Wednesday, March 21, 2007

Sderot and Gaza in History, Until the Peace Process

Following Israel's capture of the Gaza Strip in 1967, it seemed that things would finally take a turn for the better. Sderot was now off the front lines. With Israel in control of Gaza, the terrorist raids came to an end. Israel even attempted to rid the UNRWA schools of antisemitic textbooks, but the United Nations immediately howled in protest. An occupying power, so the argument went, had no right to interfere with the daily education of the people under occupation. By censoring Arab textbooks, Israel would be disturbing the local culture, brainwashing the schoolchildren into thinking that craven acts of psychotic violence were somehow evil. Likewise, when Israel stepped in to build high-rise apartment complexes to finally empty the miserable slums, still full since the failed Egyptian invasion of 1948, the local terror gangs prevented anyone from moving in by force. Emptying the slums, ending the misery, might serve to distract the residents from the overarching goal of restoring Arab honor, soiled in '48 and again in '67.

But the Arabs were allowed to come into Israel to work. In fact, the fences and borders came down everywhere. With no walls, patrols or checkpoints, Arabs could work freely anywhere in Israel. The road from Gaza to neighboring Ashkelon crowded with traffic from commuting workers.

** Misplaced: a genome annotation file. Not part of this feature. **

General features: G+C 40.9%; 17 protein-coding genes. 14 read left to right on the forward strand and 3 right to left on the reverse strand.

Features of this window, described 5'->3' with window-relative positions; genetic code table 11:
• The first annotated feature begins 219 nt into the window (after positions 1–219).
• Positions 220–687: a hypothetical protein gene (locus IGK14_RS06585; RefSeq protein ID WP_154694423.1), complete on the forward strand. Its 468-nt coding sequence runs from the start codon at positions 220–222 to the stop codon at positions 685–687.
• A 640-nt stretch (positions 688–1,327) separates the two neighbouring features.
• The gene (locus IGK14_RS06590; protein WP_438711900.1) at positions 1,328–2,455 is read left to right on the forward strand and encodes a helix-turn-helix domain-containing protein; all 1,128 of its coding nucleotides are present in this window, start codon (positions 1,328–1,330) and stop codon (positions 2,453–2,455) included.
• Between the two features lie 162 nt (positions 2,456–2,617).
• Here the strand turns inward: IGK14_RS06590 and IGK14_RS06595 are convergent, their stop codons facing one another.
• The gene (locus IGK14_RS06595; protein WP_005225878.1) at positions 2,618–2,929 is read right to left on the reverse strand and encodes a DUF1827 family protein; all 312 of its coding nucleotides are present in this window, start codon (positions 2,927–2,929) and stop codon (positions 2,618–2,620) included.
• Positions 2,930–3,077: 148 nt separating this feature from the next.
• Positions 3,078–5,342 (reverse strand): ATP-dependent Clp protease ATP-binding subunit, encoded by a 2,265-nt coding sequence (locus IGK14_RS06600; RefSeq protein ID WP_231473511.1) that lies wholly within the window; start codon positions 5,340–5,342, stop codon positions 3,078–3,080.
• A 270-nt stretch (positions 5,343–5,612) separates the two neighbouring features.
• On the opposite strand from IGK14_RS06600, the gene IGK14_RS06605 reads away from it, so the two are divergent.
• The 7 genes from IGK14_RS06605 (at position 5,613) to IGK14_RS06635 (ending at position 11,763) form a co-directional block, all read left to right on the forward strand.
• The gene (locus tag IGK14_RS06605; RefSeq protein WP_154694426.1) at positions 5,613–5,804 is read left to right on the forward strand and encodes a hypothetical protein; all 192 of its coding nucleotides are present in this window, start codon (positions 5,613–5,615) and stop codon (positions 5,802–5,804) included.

Sderot Today

"Welcome to Sderot"

Sderot, a traditional town, is by no means a religious. But the people aren't far from Judaism. Like most working-class Sephardim in Israel's south, the people have a genuine respect for Torah, even if not stringently adhering to its guidelines at all times.

A man walking through Sderot preparing for Shabbat (sabbath.) Behind him, a billboard displays the weekly torah portion, as well as the times for the beginning and end of Shabbat.

Like everywhere else in the world, Sderot has its own Chabad house.

Putting on Tefillin in Chabad.

Driving through Sderot, one sees strange sort of walled semi-circles arching over some of the buildings. More on that later.
A strange looking structure.

No comments: